15,14
20,18
25,19
30,20
35,21
22,23
40,24
45,24
50,24
55,25
60,25
65,25
70,25
75,25

On snow the egdes can cut into the snow a little more than the midsection, and the tipping-angle turn radius function is not as strict, so we can carve much faster, but on hard ice we can only carve so fast.
Quote:
 Originally Posted by Ghost Sharper edges and a more acute edge due to side bevel will definitely aid in cutting the groove, but it's the base that gets pushed against the ice by the centrifugal force. When the centrifugal force gets too great for the angle at which the skis are tipped, they will get pushed out of , not into, the groove.
That is true, but don't forget about the "spoon shaped" blade at the tip of the ski, right at the widest point of the running surface and the beginning of the upward curve of the tip. When pressured and tipped it cuts into the surface and then the tiny hook where the edge turns upward shaves a rut in the surface that the remainder of the decambered running edge continues to cut out.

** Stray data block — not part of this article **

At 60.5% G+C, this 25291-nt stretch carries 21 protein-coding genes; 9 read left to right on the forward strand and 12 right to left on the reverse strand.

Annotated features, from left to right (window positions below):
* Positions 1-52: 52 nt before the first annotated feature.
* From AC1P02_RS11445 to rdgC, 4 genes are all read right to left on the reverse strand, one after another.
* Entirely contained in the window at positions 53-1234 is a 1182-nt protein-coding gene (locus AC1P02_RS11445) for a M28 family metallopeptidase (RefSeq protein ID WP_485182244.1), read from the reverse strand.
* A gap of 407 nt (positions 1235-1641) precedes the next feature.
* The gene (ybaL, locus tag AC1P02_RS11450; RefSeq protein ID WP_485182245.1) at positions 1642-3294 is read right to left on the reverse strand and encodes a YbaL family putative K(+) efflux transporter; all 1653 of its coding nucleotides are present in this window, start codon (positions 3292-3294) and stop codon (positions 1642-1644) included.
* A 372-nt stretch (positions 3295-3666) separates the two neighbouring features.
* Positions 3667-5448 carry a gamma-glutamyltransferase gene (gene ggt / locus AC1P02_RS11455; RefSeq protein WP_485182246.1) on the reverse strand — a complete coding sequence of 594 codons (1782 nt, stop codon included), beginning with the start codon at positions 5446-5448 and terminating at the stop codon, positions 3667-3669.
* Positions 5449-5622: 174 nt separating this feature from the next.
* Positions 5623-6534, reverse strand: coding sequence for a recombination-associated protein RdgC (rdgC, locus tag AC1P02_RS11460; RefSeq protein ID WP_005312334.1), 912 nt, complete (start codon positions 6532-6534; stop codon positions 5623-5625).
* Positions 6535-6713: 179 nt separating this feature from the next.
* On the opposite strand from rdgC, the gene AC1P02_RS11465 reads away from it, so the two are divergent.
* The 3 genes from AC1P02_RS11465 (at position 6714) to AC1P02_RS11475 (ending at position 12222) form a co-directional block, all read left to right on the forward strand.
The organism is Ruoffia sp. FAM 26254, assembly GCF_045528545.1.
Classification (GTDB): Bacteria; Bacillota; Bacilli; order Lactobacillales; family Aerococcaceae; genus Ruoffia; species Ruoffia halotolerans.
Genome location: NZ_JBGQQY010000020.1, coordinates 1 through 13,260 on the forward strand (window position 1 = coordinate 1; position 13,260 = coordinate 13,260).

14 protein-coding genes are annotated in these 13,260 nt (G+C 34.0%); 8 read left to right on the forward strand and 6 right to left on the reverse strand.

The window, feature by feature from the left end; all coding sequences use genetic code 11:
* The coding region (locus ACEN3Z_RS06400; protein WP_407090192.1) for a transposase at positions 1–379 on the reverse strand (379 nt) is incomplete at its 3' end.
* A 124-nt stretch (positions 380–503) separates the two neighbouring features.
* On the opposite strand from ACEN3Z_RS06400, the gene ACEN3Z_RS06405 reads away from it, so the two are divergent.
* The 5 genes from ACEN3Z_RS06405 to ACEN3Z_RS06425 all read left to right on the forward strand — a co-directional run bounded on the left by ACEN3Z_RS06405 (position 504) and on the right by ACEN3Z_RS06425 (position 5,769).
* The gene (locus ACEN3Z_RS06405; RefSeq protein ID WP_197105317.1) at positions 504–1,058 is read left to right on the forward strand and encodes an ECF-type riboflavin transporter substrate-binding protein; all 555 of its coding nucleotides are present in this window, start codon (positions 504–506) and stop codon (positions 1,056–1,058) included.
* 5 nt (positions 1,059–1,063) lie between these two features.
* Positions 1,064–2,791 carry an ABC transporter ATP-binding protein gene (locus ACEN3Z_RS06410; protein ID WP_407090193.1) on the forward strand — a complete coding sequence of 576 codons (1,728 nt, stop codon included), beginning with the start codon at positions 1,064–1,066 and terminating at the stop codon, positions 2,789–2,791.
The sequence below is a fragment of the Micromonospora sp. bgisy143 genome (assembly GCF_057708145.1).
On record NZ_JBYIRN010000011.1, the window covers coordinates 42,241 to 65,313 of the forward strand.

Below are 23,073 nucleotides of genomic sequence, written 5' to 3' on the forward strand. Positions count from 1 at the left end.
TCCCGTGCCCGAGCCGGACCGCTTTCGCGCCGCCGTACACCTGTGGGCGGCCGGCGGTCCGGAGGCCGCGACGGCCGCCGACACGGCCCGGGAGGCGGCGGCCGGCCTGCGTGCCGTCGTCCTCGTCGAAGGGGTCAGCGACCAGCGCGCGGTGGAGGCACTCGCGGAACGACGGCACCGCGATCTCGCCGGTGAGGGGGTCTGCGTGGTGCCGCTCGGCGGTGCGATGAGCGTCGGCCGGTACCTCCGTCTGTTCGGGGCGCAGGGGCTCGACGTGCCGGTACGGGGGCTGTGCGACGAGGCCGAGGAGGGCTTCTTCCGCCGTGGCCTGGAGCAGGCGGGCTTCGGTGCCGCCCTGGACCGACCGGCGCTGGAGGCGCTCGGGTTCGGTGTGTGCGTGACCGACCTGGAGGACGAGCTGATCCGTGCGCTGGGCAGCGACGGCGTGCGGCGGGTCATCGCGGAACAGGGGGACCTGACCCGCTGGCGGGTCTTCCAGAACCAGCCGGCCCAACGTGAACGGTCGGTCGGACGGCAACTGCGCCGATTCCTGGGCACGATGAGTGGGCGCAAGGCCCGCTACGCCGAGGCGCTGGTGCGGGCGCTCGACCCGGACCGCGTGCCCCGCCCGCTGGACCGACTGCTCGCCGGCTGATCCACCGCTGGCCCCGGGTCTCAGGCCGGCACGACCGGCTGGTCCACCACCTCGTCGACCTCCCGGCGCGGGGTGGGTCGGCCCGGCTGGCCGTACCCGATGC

Back to Weem's platform ... if the forward part of the ski hasn't cut enough of a "trench" for the rest of the ski to follow and cut out a platform (centripetal force) to oppose the centrifugal force, the ski will wash out. It is a continual process.

For example, take a router and start routering a groove in the middle of a board. Depending on the down force used and the shape of the bit, as you push forward, there will be a permanent rut left in the board. At the end of the rut (which was actually the start of the rut to begin with) there will be a "ramp" down into the wood. From then on, the rut will conform to the shape of the bit as the bit moves forward through the wood. If downward pressure on the router is relieved, the bit might kick up and the depth of the rut will decrease. If enough pressure is released, the bit might jump completely out of the groove and start a new line. Same with a ski tip.

The ski has a much longer contact surface with the snow, so there is additional cutting going on as the ski passes over the rut created by the tip, but the action going on at the tip is essentially just like a router bit. (Or the sculpting tool that BigE suggested.)
Quote:
 Originally Posted by Ghost On snow the egdes can cut into the snow a little more than the midsection, and the tipping-angle turn radius function is not as strict, so we can carve much faster, but on hard ice we can only carve so fast.